Merlot: the little blackbird

  1. Merlot: the little blackbird
    By Contentious Character News
    20 March Merlot: the little blackbird

    Merlot is like the shy girl at a party. She could be the most interesting person in the room but hides behind the extroverts. The extroverts are cabernet sauvignon and shiraz. Too often merlot gets overlooked, but both cabsav and merlot are the most popular red varieties in the world.

    The merlot grape did not get its own name until the 1800s but it is now known as a Noble Bordeaux varietal. The thin-skinned grape is dark blue/black and takes its name from the French word for blackbird, “merle”. Some say the merlot leaf is shaped like a monster’s face – and it really is.

    Merlot grows well in nearly every region except for the coldest, and does especially well in cooler areas like the Yarra Valley, Margaret River, Adelaide Hills and Canberra. Look for merlot from further afield, such as Italy, Chile, the US and, of course, its Bordeaux homeland of St Emilion, Pomerol and Fronsac.

    The shy merlot appeals to someone wanting a less powerful wine than cabsav or shiraz. Even so, you can still get bolder merlots. For example, hillside estates produce smaller grapes that make more intense and tannic wines. In the main, Australian merlots are round, soft and fruity, with a silky midpalate.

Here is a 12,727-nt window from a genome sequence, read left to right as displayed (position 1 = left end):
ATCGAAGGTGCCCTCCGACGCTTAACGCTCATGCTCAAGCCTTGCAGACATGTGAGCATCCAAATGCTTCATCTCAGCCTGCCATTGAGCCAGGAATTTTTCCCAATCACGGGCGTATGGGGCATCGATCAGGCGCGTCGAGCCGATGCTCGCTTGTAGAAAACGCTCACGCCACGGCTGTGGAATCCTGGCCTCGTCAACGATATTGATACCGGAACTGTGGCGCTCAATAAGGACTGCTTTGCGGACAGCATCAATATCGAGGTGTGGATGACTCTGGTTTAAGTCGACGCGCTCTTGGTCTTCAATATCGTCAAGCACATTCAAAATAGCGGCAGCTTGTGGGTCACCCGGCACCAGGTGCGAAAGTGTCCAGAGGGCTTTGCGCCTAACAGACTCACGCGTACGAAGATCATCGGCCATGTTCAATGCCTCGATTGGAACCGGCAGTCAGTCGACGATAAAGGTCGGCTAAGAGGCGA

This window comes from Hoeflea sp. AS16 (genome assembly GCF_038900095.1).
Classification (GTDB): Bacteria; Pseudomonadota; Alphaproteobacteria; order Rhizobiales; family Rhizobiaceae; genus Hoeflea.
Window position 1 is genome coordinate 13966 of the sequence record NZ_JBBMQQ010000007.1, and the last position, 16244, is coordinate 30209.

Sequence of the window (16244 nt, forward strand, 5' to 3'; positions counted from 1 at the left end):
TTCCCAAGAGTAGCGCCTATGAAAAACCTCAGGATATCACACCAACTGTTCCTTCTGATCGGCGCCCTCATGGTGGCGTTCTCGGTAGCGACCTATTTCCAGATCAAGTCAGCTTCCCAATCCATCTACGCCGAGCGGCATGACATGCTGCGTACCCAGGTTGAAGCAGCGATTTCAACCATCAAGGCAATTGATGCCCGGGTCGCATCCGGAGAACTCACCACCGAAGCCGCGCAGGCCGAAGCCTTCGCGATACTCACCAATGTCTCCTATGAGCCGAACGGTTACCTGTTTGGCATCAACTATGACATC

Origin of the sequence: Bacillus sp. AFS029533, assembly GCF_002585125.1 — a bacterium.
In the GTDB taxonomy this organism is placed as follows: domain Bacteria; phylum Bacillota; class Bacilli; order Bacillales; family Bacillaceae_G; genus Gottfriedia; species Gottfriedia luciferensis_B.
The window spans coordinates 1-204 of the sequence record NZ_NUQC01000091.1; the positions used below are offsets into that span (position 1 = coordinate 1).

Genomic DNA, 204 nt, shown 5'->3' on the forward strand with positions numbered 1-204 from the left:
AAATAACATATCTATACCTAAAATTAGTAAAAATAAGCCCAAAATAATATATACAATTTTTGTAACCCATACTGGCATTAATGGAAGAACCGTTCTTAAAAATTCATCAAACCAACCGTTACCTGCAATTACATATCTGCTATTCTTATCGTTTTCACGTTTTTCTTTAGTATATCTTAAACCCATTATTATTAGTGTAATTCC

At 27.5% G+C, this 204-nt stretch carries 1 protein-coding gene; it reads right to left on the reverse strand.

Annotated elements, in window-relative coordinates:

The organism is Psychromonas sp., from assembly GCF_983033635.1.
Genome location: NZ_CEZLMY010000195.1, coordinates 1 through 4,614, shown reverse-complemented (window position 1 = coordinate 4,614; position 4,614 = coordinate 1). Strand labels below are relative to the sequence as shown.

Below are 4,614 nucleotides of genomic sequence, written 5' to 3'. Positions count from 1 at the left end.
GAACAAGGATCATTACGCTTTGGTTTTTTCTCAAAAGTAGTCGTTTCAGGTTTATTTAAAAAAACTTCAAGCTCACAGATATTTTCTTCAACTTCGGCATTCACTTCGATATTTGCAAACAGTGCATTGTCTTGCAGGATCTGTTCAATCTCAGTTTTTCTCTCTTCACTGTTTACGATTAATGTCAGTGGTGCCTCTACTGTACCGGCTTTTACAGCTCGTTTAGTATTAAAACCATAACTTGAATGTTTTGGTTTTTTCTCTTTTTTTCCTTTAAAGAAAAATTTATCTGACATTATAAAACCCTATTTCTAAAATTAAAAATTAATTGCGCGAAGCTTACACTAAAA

Characteristics
    FRUIT: Black Cherry, Raspberry, Plum
    ALSO: Pepper, Olive, Tobacco,
    AGING: Usually medium oak (8-12 months)
    TANNIN: Medium
    ACIDITY: Medium
    SERVE: room temperature

    The characteristics of merlot change, depending on whether it is grown in warmer or cooler climates. For example, cool-grown merlot has notes of blackberry and plum and takes on more savoury flavours, while warm-grown merlot tastes of chocolate or fruitcake.

    You might even mistake a cool climate merlot for a cabernet sauvignon (look in the glass of merlot for an orange rim).

    Merlot v cabernet
    Merlot is harder to grow than cabernet and, because it is thin-skinned, somewhat sensitive to the environment. They do ripen two weeks earlier than cabernet, which may help out the harried vintner. Compared to cabernet, merlot has fruity plum and cherry flavours, less tannin, a smoother finish, and is cheaper to buy.

    Actually, the most famous merlot comes from a tiny Right-Bank Bordeaux estate that produces only merlot for nearly $US2,000 a bottle: Chateau Petrus.

    If you’re not sure what’s for dinner tonight, merlot is easier to pair with food. Enjoy a meal of chicken, light meats, or lightly spiced dark meats with merlot. It does not go so well with fish or spicy food, which tend to overwhelm its subtleties.

    Another contentious character
    Did you know a movie character once ruined the fortunes of merlot growers? In the 2004 movie, Sideways, Paul Giamatti playing Miles declared he loved pinor noir but hated merlot. In the following 10 years, Sideways may have cost merlot vintners over $US400 in lost revenue. As someone said, “how merlot can you go?”.

    We are confident you will discover an entirely new penchant for merlot with our Cool Canberra 2015 Merlot… Our little blackbird will not be hiding for long.
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